Wednesday, November 29, 2006

Duncan Foley's Adam's Fallacy: A Guide to Economic Theology

The authors of a number of blogs have been going on about supposed non-economists' or anti-economists' attacks on "economics". For some reason, Duncan K. Foley's latest book is held up as an example of such an attack. Since I have actually read the book under discussion, I thought I would comment.

This book is very introductory, and is not directed towards somebody like me. It's purpose is to give others something to read as an introduction to economics, something that is more recent than Robert L. Heilbroner's The Worldly Philosophers. You will not find any detailed examination here of Ricardo's texts to decide if the Sraffian surplus-based approach, the Hollander new interpretation, or some other reading is a more accurate understanding of Classical economics. Even when Foley summarizes my favorite critique of marginalism (e.g., on John Bates Clark on pp. 164-166, on time on pp. 173-174), it is so summary that I would not expect anybody with economic training to understand Foley's point.

The book is organized around discussions on great economists: A. Smith, Malthus, Ricardo, Marx, early marginalists (Jevons, Menger, John Bates Clark, Pareto), Veblen, Keynes, Hayek, and Schumpeter. (Neither Mill appears in the index.) I do not find most of Foley's discussion to be negative or an attack on these economists. Foley, in his "great books" approach, often treats these authors as putting forth the ideas that they are associated with in economics textbooks. For example, Walras is said to have invented a fictional auctioneer (p. 170). This is not an approach that finds favor with contemporary historians of ideas, who seem to prefer "thick" histories alive to shifts in discursive formations.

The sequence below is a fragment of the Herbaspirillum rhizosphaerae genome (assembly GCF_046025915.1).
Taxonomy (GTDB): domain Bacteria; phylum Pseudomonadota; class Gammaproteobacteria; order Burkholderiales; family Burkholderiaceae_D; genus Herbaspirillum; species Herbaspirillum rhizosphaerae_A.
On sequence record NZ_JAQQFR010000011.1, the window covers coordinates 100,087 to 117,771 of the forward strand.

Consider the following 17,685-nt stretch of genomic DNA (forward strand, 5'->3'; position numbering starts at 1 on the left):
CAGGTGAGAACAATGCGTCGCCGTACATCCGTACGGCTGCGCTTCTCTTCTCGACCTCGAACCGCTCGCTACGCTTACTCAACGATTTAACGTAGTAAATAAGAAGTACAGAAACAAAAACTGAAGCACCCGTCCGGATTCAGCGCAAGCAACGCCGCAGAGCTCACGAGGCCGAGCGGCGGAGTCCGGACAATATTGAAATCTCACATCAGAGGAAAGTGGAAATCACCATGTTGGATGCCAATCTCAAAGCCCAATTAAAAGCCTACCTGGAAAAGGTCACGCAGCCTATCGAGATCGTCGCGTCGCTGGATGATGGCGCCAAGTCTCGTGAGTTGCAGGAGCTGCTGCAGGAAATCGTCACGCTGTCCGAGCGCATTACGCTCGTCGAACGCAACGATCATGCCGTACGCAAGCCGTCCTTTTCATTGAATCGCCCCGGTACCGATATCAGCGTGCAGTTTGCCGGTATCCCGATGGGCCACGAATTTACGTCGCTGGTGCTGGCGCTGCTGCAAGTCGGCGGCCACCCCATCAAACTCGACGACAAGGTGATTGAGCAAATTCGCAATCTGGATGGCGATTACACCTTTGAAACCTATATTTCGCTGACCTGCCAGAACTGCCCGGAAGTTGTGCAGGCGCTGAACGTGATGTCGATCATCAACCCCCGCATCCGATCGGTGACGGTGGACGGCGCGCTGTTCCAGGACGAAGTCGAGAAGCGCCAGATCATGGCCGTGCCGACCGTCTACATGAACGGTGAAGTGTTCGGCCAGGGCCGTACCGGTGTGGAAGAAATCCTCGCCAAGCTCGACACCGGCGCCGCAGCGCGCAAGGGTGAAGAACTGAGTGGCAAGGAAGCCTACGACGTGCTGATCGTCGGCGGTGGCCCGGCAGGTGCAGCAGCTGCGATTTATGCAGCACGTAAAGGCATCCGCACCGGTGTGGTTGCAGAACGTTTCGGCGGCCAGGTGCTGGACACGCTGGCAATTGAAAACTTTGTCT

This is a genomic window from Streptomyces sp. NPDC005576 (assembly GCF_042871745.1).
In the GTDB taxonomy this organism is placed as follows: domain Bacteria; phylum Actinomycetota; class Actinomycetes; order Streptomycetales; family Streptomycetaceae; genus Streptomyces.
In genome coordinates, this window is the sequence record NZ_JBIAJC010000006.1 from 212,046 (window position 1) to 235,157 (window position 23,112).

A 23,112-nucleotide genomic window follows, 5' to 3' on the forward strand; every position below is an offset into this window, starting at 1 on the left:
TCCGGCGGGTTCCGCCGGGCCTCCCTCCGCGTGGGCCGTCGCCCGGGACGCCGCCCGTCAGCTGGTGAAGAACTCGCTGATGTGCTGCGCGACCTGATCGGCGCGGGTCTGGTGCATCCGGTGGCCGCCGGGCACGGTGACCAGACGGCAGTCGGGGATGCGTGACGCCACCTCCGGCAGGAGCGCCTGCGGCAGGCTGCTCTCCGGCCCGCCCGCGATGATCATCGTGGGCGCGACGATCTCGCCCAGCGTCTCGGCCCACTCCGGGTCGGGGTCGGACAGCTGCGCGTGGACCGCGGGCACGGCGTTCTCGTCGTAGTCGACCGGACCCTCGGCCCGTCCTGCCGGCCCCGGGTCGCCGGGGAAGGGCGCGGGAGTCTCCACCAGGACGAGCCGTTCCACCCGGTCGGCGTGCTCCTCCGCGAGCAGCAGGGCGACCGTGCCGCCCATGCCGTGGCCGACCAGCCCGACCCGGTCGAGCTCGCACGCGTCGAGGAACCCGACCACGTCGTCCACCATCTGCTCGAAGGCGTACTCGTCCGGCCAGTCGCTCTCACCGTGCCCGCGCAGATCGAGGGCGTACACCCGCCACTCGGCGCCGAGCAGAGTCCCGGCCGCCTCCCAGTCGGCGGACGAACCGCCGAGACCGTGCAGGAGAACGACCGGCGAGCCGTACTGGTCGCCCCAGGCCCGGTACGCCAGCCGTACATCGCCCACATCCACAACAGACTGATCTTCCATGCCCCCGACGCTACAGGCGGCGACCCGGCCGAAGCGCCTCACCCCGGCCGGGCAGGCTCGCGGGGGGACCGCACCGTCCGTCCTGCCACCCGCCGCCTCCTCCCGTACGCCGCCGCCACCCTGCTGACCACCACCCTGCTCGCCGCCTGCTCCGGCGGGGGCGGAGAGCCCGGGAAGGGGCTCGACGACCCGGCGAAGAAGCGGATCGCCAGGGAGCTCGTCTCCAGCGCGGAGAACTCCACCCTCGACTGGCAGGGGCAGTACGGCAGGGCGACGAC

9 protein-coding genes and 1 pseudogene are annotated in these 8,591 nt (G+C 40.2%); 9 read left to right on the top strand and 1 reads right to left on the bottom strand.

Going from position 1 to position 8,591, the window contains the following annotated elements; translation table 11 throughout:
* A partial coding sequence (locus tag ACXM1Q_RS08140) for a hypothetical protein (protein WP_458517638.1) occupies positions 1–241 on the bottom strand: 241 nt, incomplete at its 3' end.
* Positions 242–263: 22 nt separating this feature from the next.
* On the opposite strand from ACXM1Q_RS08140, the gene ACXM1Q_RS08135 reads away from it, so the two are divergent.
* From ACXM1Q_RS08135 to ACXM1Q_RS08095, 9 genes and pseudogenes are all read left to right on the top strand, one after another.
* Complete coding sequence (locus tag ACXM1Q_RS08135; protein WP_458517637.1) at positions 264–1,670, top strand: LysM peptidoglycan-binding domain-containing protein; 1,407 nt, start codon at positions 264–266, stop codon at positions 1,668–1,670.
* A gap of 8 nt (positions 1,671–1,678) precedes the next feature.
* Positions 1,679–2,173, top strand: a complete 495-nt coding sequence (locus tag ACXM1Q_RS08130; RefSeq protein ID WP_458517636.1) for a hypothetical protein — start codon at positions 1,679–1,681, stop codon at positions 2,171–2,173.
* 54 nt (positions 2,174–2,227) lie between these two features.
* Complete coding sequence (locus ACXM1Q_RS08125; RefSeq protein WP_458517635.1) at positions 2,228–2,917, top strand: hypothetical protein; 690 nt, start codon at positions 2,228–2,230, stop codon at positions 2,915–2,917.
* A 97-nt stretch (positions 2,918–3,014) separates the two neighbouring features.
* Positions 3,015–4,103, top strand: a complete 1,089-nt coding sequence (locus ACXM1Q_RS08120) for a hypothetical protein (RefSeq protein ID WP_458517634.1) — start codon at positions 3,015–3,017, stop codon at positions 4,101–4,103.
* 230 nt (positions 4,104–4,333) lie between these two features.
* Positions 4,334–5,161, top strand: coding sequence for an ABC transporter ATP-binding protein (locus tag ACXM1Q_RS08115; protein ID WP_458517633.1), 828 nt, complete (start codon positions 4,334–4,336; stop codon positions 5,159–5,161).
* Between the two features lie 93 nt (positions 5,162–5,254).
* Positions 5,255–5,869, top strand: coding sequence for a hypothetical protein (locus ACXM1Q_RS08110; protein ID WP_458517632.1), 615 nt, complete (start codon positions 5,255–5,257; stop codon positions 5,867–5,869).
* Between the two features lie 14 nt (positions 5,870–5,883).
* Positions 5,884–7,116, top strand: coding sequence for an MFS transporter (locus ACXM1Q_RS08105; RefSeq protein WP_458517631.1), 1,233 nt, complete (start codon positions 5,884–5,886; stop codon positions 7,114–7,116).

What about "Adam's fallacy"? Foley objects to a tendency to use general principles, supposedly independent of history, to argue for political conclusions. He wants economists to concern themselves with how things work out under the specific institutions prevailing in given times and places. That is, he wants economists to look at the world, instead of reasoning a priori. And although Foley recognizes "Adam's fallacy" in some of the economists he examines, he also recognizes it is accompanied by subtexts with an analysis more like what Foley recommends. I might have been happier with the label of the "Ricardian vice" for "Adam's fallacy".

Reminder to myself: I want to read Solow's review of Foley's book. That review appears in the 16 November 2006 issue of The New York Review of Books.

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